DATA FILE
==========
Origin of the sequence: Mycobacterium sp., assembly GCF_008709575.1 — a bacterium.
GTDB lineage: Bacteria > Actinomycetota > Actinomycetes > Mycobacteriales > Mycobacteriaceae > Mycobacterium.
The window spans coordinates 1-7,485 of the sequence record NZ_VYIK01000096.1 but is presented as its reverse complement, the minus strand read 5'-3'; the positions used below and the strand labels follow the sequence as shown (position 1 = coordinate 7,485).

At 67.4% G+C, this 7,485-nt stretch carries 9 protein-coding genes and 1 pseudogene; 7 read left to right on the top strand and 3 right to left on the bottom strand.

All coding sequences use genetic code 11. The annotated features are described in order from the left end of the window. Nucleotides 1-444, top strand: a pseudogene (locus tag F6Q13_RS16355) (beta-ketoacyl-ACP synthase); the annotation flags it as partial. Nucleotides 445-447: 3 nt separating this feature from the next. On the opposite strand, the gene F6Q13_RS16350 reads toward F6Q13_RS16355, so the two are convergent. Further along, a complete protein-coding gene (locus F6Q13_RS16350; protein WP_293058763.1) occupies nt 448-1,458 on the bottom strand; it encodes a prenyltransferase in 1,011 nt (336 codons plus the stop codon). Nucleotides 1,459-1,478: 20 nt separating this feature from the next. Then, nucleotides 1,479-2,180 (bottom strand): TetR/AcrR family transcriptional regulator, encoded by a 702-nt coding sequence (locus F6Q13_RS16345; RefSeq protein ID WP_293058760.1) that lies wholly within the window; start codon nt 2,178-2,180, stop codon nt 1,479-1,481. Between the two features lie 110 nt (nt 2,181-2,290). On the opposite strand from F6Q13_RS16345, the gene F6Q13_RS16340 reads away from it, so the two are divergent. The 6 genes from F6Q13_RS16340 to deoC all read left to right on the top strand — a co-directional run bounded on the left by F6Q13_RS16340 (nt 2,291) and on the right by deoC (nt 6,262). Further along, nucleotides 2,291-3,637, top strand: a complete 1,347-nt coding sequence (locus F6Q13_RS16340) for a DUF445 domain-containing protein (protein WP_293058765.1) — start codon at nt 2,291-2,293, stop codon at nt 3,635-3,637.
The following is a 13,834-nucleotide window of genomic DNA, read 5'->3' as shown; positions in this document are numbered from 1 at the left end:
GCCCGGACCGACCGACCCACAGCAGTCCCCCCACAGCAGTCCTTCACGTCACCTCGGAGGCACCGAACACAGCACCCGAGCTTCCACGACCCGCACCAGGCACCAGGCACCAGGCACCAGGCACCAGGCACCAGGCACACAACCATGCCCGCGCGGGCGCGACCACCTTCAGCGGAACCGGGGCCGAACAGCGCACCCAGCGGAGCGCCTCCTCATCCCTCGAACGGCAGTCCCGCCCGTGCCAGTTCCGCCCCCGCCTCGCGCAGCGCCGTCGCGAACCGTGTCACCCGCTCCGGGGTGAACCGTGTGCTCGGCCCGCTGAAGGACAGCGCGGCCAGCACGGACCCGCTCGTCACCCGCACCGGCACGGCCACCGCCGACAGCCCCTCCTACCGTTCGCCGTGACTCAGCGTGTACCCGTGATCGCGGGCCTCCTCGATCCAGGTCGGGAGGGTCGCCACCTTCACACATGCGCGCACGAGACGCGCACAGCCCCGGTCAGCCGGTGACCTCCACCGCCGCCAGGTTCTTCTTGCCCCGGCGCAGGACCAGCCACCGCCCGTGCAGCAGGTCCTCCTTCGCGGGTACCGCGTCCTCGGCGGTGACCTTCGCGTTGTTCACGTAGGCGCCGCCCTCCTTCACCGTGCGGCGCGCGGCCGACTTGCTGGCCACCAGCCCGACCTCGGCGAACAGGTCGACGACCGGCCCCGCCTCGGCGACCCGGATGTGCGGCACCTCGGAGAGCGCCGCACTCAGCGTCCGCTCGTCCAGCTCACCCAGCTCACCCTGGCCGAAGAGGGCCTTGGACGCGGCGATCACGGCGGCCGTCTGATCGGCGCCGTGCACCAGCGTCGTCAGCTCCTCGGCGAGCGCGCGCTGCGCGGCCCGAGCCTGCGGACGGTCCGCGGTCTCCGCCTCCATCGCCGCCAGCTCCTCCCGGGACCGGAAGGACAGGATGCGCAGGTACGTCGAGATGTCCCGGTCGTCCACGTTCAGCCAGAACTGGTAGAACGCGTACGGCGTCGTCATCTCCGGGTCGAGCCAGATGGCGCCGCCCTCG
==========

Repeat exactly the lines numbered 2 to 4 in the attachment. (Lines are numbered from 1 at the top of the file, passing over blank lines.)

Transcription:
GTDB lineage: Bacteria > Actinomycetota > Actinomycetes > Mycobacteriales > Mycobacteriaceae > Mycobacterium.
The window spans coordinates 1-7,485 of the sequence record NZ_VYIK01000096.1 but is presented as its reverse complement, the minus strand read 5'-3'; the positions used below and the strand labels follow the sequence as shown (position 1 = coordinate 7,485).

At 67.4% G+C, this 7,485-nt stretch carries 9 protein-coding genes and 1 pseudogene; 7 read left to right on the top strand and 3 right to left on the bottom strand.